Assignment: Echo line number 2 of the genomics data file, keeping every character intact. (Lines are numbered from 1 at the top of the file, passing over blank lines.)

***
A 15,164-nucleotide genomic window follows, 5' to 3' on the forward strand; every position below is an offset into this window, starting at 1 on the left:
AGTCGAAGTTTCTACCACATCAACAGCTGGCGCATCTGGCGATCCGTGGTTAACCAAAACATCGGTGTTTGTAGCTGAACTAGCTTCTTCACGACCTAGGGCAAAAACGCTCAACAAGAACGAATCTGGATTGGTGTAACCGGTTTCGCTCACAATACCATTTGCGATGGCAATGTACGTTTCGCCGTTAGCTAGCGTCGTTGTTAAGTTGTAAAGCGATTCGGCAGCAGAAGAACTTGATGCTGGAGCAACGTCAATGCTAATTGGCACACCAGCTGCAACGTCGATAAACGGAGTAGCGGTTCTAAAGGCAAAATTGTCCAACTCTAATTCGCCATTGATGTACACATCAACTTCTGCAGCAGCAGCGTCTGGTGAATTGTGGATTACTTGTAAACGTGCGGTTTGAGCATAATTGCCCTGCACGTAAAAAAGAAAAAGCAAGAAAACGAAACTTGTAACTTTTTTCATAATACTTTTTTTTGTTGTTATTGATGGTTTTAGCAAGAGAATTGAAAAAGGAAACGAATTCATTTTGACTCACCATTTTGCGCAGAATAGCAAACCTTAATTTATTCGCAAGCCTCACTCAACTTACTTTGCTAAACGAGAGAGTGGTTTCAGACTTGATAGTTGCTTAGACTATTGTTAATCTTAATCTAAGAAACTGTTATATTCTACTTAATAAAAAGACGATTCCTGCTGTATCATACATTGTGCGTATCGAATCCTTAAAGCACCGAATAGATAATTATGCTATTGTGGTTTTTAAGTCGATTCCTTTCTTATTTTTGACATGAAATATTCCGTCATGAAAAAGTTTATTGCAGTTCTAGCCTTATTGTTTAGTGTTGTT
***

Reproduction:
AGTCGAAGTTTCTACCACATCAACAGCTGGCGCATCTGGCGATCCGTGGTTAACCAAAACATCGGTGTTTGTAGCTGAACTAGCTTCTTCACGACCTAGGGCAAAAACGCTCAACAAGAACGAATCTGGATTGGTGTAACCGGTTTCGCTCACAATACCATTTGCGATGGCAATGTACGTTTCGCCGTTAGCTAGCGTCGTTGTTAAGTTGTAAAGCGATTCGGCAGCAGAAGAACTTGATGCTGGAGCAACGTCAATGCTAATTGGCACACCAGCTGCAACGTCGATAAACGGAGTAGCGGTTCTAAAGGCAAAATTGTCCAACTCTAATTCGCCATTGATGTACACATCAACTTCTGCAGCAGCAGCGTCTGGTGAATTGTGGATTACTTGTAAACGTGCGGTTTGAGCATAATTGCCCTGCACGTAAAAAAGAAAAAGCAAGAAAACGAAACTTGTAACTTTTTTCATAATACTTTTTTTTGTTGTTATTGATGGTTTTAGCAAGAGAATTGAAAAAGGAAACGAATTCATTTTGACTCACCATTTTGCGCAGAATAGCAAACCTTAATTTATTCGCAAGCCTCACTCAACTTACTTTGCTAAACGAGAGAGTGGTTTCAGACTTGATAGTTGCTTAGACTATTGTTAATCTTAATCTAAGAAACTGTTATATTCTACTTAATAAAAAGACGATTCCTGCTGTATCATACATTGTGCGTATCGAATCCTTAAAGCACCGAATAGATAATTATGCTATTGTGGTTTTTAAGTCGATTCCTTTCTTATTTTTGACATGAAATATTCCGTCATGAAAAAGTTTATTGCAGTTCTAGCCTTATTGTTTAGTGTTGTT